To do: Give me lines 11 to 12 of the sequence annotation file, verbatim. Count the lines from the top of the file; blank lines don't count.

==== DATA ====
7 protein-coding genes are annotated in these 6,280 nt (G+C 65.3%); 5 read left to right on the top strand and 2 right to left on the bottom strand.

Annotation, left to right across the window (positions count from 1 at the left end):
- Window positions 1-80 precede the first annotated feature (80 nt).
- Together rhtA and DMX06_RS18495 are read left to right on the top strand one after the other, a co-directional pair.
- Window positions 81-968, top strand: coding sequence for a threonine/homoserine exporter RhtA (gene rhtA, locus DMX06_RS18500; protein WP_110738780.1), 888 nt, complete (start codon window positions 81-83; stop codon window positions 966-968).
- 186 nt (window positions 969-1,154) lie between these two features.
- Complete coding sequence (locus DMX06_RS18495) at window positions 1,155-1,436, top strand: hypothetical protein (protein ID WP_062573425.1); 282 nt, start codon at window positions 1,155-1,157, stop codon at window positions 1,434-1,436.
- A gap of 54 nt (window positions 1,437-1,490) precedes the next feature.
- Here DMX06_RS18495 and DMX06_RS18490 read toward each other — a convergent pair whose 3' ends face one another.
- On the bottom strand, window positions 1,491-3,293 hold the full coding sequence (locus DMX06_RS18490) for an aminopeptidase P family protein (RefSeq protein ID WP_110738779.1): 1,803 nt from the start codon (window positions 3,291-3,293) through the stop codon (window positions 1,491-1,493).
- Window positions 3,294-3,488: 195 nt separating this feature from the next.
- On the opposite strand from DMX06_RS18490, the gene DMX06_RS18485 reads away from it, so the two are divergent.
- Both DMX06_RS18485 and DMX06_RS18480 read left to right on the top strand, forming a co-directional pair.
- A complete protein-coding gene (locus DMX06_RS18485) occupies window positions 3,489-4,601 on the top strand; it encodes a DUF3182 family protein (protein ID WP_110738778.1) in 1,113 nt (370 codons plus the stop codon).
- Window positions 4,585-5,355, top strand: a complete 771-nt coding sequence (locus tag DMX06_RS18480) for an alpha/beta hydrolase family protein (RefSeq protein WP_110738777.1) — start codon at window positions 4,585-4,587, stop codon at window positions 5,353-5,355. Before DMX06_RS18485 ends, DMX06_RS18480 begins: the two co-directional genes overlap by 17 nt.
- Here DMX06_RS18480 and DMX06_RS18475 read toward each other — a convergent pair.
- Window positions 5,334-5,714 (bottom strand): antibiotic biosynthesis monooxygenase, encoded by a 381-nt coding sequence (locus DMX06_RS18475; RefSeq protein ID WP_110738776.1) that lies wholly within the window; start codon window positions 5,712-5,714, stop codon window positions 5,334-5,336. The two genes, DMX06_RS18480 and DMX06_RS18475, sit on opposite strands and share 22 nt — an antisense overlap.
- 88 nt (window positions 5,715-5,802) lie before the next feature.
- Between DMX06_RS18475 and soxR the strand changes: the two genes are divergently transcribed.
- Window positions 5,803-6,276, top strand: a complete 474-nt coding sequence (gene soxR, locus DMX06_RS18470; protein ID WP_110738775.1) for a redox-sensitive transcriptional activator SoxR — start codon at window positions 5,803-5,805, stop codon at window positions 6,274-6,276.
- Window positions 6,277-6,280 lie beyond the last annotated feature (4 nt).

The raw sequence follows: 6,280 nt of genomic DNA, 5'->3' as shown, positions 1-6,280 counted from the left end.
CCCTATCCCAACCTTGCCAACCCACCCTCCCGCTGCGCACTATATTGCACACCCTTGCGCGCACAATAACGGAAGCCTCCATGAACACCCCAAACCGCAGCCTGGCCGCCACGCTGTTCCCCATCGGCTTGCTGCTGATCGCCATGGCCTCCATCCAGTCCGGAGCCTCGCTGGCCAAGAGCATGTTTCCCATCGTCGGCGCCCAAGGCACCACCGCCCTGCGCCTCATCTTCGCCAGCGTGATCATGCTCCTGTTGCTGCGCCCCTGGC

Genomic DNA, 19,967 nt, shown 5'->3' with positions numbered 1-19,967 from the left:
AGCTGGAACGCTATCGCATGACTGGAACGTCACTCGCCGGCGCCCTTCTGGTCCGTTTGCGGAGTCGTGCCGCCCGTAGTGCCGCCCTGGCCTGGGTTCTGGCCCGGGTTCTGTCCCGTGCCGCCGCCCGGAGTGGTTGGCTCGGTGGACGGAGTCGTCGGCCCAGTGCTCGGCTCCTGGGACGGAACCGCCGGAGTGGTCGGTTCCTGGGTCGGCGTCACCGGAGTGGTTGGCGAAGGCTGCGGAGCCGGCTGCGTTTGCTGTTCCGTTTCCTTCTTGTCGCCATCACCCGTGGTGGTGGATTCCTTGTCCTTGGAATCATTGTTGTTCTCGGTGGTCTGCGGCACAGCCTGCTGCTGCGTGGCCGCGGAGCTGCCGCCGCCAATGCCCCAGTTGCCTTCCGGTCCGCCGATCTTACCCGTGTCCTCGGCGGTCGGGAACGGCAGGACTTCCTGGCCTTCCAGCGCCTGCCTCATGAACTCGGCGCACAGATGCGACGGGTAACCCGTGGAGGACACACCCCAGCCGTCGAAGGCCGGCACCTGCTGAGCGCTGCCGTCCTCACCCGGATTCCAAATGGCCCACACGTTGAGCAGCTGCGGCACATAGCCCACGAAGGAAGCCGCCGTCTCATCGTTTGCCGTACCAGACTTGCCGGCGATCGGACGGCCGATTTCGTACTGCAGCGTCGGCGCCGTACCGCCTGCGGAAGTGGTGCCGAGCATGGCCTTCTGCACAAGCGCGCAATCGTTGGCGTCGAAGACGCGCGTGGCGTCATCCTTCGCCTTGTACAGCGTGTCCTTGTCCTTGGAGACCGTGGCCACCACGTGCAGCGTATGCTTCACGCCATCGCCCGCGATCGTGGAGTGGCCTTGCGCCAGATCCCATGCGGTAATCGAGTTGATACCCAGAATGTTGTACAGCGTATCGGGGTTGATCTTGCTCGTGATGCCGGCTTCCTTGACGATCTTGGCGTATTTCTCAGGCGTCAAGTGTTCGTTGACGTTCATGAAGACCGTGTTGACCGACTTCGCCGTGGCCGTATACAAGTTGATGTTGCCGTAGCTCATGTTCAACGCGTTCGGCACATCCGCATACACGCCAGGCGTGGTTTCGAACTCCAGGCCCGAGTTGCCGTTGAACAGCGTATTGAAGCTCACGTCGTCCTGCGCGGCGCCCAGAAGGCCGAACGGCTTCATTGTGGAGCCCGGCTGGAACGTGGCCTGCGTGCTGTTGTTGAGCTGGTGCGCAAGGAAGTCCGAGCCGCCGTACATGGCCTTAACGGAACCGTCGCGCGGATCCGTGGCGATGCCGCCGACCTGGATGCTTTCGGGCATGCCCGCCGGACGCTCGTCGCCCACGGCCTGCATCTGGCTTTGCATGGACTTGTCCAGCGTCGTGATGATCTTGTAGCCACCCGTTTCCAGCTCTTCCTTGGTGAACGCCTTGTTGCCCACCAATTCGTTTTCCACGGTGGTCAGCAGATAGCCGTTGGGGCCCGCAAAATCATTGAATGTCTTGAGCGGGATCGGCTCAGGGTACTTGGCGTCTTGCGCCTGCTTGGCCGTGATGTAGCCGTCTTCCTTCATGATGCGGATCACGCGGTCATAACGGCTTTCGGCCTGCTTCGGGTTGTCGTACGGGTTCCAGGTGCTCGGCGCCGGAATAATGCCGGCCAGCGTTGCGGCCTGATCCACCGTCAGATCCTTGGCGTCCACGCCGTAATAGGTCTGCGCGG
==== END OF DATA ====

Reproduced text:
- Window positions 3,294-3,488: 195 nt separating this feature from the next.
- On the opposite strand from DMX06_RS18490, the gene DMX06_RS18485 reads away from it, so the two are divergent.